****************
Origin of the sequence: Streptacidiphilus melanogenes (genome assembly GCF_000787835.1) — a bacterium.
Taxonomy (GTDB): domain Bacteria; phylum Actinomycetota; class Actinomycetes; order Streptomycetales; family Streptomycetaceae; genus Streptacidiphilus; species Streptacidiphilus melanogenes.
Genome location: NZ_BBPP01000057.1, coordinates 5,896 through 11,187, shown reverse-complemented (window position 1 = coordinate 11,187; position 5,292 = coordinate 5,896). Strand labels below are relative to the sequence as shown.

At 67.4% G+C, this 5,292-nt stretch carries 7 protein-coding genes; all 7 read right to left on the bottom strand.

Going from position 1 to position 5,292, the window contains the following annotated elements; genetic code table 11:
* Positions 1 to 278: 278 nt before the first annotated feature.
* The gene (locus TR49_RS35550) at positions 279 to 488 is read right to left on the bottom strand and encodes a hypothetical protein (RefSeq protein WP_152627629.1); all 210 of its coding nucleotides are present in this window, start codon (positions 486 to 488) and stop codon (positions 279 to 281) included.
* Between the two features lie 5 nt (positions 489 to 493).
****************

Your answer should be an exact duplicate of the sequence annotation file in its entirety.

Origin of the sequence: Streptacidiphilus melanogenes (genome assembly GCF_000787835.1) — a bacterium.
Taxonomy (GTDB): domain Bacteria; phylum Actinomycetota; class Actinomycetes; order Streptomycetales; family Streptomycetaceae; genus Streptacidiphilus; species Streptacidiphilus melanogenes.
Genome location: NZ_BBPP01000057.1, coordinates 5,896 through 11,187, shown reverse-complemented (window position 1 = coordinate 11,187; position 5,292 = coordinate 5,896). Strand labels below are relative to the sequence as shown.

At 67.4% G+C, this 5,292-nt stretch carries 7 protein-coding genes; all 7 read right to left on the bottom strand.

Going from position 1 to position 5,292, the window contains the following annotated elements; genetic code table 11:
* Positions 1 to 278: 278 nt before the first annotated feature.
* The gene (locus TR49_RS35550) at positions 279 to 488 is read right to left on the bottom strand and encodes a hypothetical protein (RefSeq protein WP_152627629.1); all 210 of its coding nucleotides are present in this window, start codon (positions 486 to 488) and stop codon (positions 279 to 281) included.
* Between the two features lie 5 nt (positions 489 to 493).